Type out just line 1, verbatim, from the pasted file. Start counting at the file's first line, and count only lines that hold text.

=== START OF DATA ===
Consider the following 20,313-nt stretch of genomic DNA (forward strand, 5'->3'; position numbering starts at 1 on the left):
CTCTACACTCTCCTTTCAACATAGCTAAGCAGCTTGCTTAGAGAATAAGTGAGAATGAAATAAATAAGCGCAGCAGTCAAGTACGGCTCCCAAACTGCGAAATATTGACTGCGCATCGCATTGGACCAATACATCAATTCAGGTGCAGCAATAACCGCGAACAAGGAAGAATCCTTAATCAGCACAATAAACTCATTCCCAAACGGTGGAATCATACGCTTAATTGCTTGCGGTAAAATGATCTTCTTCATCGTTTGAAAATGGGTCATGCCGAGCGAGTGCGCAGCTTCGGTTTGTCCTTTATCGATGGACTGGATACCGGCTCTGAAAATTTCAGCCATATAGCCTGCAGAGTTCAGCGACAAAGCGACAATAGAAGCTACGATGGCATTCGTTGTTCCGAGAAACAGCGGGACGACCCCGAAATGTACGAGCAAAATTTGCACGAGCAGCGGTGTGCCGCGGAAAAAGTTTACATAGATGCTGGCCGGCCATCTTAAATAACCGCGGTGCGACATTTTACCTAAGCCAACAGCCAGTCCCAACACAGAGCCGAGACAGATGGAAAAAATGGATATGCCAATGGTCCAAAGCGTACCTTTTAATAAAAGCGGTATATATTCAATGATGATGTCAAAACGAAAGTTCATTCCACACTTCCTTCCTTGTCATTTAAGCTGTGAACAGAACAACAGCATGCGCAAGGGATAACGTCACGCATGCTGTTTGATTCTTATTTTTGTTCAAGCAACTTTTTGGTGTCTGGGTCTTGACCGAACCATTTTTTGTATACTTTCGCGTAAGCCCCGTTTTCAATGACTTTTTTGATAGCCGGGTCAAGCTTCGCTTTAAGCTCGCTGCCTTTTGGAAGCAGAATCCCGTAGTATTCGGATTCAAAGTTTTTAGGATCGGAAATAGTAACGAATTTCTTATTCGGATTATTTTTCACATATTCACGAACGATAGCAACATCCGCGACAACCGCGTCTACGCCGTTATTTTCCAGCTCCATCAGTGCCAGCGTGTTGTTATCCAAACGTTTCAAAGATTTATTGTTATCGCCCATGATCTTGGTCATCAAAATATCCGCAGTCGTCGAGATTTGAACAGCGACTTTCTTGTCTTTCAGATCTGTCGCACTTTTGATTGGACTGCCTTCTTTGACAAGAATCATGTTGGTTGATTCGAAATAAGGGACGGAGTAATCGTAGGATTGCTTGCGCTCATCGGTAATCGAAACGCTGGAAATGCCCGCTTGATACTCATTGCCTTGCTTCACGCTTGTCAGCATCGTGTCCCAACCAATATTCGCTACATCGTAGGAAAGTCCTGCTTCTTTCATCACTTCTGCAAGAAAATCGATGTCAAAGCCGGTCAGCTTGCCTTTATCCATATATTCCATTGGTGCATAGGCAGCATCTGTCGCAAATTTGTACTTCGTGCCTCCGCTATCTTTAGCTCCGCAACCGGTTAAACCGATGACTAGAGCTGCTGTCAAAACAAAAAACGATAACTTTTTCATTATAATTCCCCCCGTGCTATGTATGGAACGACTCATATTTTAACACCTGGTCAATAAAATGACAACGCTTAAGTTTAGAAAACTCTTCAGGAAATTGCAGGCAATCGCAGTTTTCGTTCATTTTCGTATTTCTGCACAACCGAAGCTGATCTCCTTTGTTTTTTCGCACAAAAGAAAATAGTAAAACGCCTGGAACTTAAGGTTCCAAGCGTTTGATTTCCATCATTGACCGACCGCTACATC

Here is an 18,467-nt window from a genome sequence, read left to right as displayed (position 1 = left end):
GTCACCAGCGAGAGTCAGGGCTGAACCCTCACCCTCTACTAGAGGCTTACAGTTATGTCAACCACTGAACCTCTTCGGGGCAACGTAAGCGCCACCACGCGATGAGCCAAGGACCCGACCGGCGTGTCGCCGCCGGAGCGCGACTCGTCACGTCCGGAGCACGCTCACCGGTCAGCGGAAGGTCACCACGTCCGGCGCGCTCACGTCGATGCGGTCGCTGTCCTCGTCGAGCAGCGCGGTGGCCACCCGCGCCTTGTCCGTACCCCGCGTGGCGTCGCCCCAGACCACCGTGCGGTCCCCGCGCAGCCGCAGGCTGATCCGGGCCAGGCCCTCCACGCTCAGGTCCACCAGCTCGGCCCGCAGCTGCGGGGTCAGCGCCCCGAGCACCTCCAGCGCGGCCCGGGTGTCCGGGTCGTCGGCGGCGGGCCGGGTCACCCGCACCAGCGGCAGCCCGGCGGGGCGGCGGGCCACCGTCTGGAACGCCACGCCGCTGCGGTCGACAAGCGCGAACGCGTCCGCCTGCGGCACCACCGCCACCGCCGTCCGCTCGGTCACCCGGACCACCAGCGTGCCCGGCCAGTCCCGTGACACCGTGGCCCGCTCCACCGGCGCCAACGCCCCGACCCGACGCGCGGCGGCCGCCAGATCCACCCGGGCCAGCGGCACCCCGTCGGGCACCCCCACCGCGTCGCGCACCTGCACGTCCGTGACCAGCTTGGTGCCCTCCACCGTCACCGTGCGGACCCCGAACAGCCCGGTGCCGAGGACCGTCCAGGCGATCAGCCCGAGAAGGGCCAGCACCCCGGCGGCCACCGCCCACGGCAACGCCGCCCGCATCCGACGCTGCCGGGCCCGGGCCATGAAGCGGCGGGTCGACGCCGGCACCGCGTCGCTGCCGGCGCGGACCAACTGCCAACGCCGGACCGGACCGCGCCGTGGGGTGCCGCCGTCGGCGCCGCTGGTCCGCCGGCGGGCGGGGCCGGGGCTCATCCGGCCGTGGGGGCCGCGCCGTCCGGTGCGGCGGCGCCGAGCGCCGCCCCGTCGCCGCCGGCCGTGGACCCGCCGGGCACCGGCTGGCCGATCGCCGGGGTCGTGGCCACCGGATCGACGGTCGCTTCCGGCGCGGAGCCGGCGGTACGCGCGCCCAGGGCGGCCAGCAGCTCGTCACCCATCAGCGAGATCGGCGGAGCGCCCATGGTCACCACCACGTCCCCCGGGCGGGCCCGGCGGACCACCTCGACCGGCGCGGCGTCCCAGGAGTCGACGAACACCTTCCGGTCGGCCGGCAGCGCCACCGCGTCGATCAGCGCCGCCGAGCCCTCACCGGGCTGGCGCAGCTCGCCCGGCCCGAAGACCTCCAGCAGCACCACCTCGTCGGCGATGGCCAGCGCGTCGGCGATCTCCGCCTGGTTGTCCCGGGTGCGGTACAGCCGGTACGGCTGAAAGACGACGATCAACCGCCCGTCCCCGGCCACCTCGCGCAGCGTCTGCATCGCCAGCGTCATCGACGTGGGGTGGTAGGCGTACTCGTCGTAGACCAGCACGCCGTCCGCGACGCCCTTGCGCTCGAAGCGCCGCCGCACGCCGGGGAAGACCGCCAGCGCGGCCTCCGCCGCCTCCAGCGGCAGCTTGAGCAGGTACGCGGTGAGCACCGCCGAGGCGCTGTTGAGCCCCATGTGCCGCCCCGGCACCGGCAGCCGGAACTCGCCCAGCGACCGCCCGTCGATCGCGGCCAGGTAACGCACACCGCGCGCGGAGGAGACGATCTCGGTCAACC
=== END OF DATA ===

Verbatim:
Consider the following 20,313-nt stretch of genomic DNA (forward strand, 5'->3'; position numbering starts at 1 on the left):